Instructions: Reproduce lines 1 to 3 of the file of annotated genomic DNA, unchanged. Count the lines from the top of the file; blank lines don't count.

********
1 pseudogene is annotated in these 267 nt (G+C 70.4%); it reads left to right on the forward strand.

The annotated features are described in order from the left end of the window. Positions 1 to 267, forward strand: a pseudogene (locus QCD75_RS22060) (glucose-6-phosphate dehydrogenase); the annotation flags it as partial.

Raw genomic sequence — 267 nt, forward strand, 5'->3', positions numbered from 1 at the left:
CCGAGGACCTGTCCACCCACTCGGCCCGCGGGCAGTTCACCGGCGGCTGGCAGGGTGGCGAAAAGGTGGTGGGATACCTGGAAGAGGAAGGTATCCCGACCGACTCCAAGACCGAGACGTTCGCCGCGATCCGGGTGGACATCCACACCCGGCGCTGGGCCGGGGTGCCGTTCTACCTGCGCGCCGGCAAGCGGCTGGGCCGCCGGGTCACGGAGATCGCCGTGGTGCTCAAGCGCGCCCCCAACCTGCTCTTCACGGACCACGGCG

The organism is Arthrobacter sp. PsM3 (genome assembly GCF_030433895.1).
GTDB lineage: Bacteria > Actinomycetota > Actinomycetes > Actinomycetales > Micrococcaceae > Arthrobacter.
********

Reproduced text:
1 pseudogene is annotated in these 267 nt (G+C 70.4%); it reads left to right on the forward strand.

The annotated features are described in order from the left end of the window. Positions 1 to 267, forward strand: a pseudogene (locus QCD75_RS22060) (glucose-6-phosphate dehydrogenase); the annotation flags it as partial.

Raw genomic sequence — 267 nt, forward strand, 5'->3', positions numbered from 1 at the left: